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There has been much online speculation about how Microsoft is going to head off the Google Apps free office software attack, much of it focusing on an advertising supported version of Microsoft Office. While this may, at some point, feature in the Microsoft strategy it is not going to appear any time soon. Microsoft Works SE9 most certainly will, in fact it is here already.

A pilot program, albeit a very small one, has been started to test the workability of the advertising supported model and Microsoft has confirmed this. The pilot is expected to last well into next year, and consist of a relatively small closed group of testers. There are no plans or the ad-supported version to be made available for public Beta testing. Just as there are no plans to make it available as a web powered or online application. According to my sources, Microsoft Works will remain firmly anchored to the desktop, it is just the revenue methodology that will change.

The concept is nothing new as such, although obviously it is a whole new ballpark for Microsoft to be playing in. Every time the user fires the software up, and an Internet connection is present, advertising content will get updated. These adverts being displayed whether you disable your Internet connection or not. Expect there to be some mechanism to prevent usage if an Internet connection to update the adverts is not made over a given timeframe.

What you cannot expect, however, is the use of Google-alike contextual advertising via text analysis. Instead, Microsoft is insisting that its advertising will be entirely based on user demographics of the Works product line. It will, of course, both serve and track the adverts using a Microsoft advertising platform, and generate revenue this way.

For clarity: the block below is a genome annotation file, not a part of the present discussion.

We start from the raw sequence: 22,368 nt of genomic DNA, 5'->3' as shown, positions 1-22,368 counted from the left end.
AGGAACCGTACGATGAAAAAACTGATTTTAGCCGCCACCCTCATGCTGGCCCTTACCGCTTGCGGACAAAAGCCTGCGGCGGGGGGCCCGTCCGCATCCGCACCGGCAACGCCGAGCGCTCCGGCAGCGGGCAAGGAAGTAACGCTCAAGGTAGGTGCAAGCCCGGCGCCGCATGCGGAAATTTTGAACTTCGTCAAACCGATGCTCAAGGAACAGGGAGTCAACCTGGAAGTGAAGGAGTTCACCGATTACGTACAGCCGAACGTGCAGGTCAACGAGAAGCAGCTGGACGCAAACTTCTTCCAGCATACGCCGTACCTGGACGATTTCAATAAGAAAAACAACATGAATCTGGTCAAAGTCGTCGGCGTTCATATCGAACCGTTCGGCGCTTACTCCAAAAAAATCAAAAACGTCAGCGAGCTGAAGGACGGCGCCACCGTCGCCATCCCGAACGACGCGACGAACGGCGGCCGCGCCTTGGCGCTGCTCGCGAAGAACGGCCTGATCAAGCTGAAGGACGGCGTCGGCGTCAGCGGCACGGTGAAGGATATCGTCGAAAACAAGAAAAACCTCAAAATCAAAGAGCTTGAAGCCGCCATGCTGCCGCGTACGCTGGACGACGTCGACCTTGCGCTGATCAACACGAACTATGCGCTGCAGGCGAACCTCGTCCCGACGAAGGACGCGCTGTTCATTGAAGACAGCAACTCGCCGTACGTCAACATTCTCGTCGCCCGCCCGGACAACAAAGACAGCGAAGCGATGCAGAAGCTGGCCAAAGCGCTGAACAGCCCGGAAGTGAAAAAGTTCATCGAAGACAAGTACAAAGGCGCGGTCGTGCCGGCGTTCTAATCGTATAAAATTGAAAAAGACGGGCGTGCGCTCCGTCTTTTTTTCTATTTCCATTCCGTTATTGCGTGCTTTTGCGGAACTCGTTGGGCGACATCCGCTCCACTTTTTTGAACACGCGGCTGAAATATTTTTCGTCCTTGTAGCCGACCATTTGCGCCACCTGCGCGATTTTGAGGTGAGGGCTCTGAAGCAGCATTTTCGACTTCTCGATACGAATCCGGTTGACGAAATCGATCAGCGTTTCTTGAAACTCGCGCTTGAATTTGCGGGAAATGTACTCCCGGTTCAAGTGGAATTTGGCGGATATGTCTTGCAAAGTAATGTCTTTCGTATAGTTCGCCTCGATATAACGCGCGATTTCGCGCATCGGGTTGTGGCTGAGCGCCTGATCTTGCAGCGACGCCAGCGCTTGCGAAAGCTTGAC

I am not convinced that Microsoft has grasped the real issue here though, the threat that web driven applications pose. Instead of starting from scratch and looking to tackle Google head on, it has chosen the easy option of rolling out an already dated and, importantly, dirt cheap desktop product and making it a free option. This does nothing to stem the flow of interest in Google Apps or OpenOffice, all it does is leave the watching world with the very real impression that Microsoft is creating competition within its own product line.

C'mon Microsoft, be daring, take a chance and innovate. Where has the passion that got you to the top of the software tree gone? Morph Microsoft Office into a truly online delivered experience, with options for ad-sponsored or subscription versions, and ensure that your dominance in this market continues. Or you could continue to plod along with your head in the warm and profitable sand, until such a time as the wave of web applications washes it away leaving you exposed and naked, unable to play catch up.

As Editorial Director and Managing Analyst with IT Security Thing I am putting more than two decades of consulting experience into providing opinionated insight regarding the security threat landscape for IT security professionals. As an Editorial Fellow with Dennis Publishing, I bring more than two decades of writing experience across the technology industry into publications such as Alphr, IT Pro and (in good old fashioned print) PC Pro. I also write for SC Magazine UK and Infosecurity, as well as The Times and Sunday Times newspapers. Along the way I have been honoured with a Technology Journalist of the Year award, and three Information Security Journalist of the Year awards. Most humbling, though, was the Enigma Award for 'lifetime contribution to IT security journalism' bestowed on me in 2011.